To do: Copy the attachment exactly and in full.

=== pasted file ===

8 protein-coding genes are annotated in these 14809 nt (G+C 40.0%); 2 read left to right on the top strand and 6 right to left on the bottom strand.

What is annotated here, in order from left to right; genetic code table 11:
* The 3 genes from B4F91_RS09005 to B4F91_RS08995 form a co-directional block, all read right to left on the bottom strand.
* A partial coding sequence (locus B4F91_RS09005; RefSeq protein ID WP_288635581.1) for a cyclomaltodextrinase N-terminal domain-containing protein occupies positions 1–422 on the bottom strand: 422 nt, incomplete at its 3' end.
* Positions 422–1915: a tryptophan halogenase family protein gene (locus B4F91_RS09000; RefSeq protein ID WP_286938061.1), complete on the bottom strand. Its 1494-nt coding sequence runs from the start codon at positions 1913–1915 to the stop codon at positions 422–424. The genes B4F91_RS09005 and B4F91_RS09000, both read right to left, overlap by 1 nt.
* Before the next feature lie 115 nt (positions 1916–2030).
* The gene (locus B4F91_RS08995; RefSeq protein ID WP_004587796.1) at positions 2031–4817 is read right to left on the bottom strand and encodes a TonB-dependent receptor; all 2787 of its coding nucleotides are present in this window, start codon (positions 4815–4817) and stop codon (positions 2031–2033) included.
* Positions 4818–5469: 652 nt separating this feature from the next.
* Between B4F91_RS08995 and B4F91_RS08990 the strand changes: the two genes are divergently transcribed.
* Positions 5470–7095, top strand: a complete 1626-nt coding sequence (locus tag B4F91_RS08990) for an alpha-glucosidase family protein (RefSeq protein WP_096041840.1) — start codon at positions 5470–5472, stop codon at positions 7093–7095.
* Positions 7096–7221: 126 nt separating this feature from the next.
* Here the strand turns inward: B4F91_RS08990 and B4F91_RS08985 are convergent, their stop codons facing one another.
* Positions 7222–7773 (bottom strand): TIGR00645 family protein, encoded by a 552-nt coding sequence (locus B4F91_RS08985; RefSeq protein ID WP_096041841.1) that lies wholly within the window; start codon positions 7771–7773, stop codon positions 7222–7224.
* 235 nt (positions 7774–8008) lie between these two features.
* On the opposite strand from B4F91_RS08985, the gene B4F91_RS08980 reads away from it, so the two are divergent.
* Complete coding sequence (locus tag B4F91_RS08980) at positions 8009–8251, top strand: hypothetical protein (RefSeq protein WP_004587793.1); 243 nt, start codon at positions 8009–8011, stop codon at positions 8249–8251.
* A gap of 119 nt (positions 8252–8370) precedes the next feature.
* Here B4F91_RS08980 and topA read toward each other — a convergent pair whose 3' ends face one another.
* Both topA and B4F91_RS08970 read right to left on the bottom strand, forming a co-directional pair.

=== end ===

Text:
8 protein-coding genes are annotated in these 14809 nt (G+C 40.0%); 2 read left to right on the top strand and 6 right to left on the bottom strand.

What is annotated here, in order from left to right; genetic code table 11:
* The 3 genes from B4F91_RS09005 to B4F91_RS08995 form a co-directional block, all read right to left on the bottom strand.
* A partial coding sequence (locus B4F91_RS09005; RefSeq protein ID WP_288635581.1) for a cyclomaltodextrinase N-terminal domain-containing protein occupies positions 1–422 on the bottom strand: 422 nt, incomplete at its 3' end.
* Positions 422–1915: a tryptophan halogenase family protein gene (locus B4F91_RS09000; RefSeq protein ID WP_286938061.1), complete on the bottom strand. Its 1494-nt coding sequence runs from the start codon at positions 1913–1915 to the stop codon at positions 422–424. The genes B4F91_RS09005 and B4F91_RS09000, both read right to left, overlap by 1 nt.
* Before the next feature lie 115 nt (positions 1916–2030).
* The gene (locus B4F91_RS08995; RefSeq protein ID WP_004587796.1) at positions 2031–4817 is read right to left on the bottom strand and encodes a TonB-dependent receptor; all 2787 of its coding nucleotides are present in this window, start codon (positions 4815–4817) and stop codon (positions 2031–2033) included.
* Positions 4818–5469: 652 nt separating this feature from the next.
* Between B4F91_RS08995 and B4F91_RS08990 the strand changes: the two genes are divergently transcribed.
* Positions 5470–7095, top strand: a complete 1626-nt coding sequence (locus tag B4F91_RS08990) for an alpha-glucosidase family protein (RefSeq protein WP_096041840.1) — start codon at positions 5470–5472, stop codon at positions 7093–7095.
* Positions 7096–7221: 126 nt separating this feature from the next.
* Here the strand turns inward: B4F91_RS08990 and B4F91_RS08985 are convergent, their stop codons facing one another.
* Positions 7222–7773 (bottom strand): TIGR00645 family protein, encoded by a 552-nt coding sequence (locus B4F91_RS08985; RefSeq protein ID WP_096041841.1) that lies wholly within the window; start codon positions 7771–7773, stop codon positions 7222–7224.
* 235 nt (positions 7774–8008) lie between these two features.
* On the opposite strand from B4F91_RS08985, the gene B4F91_RS08980 reads away from it, so the two are divergent.
* Complete coding sequence (locus tag B4F91_RS08980) at positions 8009–8251, top strand: hypothetical protein (RefSeq protein WP_004587793.1); 243 nt, start codon at positions 8009–8011, stop codon at positions 8249–8251.
* A gap of 119 nt (positions 8252–8370) precedes the next feature.
* Here B4F91_RS08980 and topA read toward each other — a convergent pair whose 3' ends face one another.
* Both topA and B4F91_RS08970 read right to left on the bottom strand, forming a co-directional pair.